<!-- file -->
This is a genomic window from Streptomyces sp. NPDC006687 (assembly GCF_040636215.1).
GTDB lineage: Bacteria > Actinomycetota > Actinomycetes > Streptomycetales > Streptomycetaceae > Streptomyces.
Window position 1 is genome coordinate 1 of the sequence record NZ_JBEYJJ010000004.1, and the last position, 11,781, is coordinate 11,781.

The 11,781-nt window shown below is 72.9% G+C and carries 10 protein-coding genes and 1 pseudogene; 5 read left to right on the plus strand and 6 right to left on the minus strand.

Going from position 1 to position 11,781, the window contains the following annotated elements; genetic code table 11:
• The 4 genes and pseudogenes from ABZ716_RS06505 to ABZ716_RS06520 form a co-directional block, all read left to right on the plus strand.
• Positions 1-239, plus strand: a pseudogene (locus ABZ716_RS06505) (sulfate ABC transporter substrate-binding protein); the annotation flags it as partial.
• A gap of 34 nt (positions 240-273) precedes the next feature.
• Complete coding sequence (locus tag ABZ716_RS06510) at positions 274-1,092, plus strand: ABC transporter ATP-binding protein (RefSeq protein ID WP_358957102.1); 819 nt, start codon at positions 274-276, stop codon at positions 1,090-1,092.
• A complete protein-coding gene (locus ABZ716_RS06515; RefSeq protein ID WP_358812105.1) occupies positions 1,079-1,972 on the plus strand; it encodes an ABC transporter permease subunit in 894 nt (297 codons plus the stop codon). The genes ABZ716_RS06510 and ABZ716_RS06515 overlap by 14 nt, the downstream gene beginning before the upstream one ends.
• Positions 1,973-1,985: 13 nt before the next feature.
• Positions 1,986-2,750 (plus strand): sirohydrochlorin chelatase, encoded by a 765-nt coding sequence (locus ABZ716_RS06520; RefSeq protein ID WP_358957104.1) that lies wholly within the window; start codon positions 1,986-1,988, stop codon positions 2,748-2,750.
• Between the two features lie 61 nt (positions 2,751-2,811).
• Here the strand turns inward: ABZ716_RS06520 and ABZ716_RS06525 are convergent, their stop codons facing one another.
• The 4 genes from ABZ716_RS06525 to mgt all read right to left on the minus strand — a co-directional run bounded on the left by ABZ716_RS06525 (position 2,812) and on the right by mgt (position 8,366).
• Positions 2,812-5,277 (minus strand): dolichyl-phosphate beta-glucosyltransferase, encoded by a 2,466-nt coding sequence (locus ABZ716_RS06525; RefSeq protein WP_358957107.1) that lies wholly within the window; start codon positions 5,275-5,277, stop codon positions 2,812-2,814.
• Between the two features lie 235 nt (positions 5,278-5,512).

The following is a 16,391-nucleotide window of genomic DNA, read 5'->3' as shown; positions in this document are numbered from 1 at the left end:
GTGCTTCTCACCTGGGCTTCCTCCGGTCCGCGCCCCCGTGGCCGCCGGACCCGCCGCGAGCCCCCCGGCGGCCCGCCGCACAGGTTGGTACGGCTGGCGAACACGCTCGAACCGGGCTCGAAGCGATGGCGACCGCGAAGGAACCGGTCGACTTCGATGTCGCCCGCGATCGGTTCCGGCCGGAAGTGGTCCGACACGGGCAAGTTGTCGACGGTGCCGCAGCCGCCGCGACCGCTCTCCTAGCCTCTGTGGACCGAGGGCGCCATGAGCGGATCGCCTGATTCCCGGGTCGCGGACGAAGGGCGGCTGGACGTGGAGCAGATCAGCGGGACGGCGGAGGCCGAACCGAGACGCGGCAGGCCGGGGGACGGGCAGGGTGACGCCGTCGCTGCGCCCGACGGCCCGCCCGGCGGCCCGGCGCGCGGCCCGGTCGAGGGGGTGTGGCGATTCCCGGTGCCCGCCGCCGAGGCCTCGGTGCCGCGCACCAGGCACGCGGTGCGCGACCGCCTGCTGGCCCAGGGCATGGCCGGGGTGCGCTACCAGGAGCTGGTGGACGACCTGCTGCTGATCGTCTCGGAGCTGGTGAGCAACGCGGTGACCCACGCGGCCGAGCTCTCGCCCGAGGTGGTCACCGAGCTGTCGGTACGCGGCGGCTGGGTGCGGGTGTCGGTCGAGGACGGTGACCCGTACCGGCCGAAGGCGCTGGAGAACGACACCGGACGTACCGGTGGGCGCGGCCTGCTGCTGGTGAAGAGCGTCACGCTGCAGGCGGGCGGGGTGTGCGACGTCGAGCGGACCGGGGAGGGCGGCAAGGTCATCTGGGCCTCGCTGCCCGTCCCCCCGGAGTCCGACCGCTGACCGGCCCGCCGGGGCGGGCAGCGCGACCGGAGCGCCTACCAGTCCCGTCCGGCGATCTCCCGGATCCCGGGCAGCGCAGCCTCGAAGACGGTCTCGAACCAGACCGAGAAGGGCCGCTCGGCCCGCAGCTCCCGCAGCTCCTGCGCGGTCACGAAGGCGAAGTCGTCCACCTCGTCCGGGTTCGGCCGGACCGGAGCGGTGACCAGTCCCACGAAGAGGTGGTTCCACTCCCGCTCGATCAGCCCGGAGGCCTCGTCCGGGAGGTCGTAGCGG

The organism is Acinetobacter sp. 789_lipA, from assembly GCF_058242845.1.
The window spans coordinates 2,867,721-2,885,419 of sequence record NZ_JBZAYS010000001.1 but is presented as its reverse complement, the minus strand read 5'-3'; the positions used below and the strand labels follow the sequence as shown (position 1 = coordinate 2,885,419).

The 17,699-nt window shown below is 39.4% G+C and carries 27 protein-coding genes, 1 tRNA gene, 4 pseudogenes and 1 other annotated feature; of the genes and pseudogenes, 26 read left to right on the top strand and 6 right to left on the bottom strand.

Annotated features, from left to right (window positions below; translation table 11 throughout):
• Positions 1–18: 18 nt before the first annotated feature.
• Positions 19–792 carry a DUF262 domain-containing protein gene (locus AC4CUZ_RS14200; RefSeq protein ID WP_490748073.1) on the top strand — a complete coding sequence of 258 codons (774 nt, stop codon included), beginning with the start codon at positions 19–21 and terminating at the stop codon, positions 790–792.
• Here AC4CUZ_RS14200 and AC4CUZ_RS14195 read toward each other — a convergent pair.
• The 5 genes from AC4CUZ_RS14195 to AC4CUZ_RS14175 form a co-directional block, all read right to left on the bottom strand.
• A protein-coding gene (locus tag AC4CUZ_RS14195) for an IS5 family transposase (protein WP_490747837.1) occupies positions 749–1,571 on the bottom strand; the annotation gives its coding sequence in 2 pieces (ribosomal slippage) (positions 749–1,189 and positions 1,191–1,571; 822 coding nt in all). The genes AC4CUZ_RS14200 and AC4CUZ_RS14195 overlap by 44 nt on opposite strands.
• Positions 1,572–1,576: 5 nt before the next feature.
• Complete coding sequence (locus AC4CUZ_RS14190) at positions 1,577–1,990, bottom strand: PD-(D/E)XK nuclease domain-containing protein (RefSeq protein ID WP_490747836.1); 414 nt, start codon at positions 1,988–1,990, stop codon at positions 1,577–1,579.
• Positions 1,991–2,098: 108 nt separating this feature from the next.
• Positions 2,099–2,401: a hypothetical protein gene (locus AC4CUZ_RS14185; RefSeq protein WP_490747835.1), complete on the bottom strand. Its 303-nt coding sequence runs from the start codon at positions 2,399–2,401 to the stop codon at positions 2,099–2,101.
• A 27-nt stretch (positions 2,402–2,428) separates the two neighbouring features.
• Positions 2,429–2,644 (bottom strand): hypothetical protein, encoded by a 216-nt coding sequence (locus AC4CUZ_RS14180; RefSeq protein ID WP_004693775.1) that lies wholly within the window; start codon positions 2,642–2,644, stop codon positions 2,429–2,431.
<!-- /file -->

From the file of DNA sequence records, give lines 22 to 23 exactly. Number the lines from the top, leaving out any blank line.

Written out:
The 17,699-nt window shown below is 39.4% G+C and carries 27 protein-coding genes, 1 tRNA gene, 4 pseudogenes and 1 other annotated feature; of the genes and pseudogenes, 26 read left to right on the top strand and 6 right to left on the bottom strand.

Annotated features, from left to right (window positions below; translation table 11 throughout):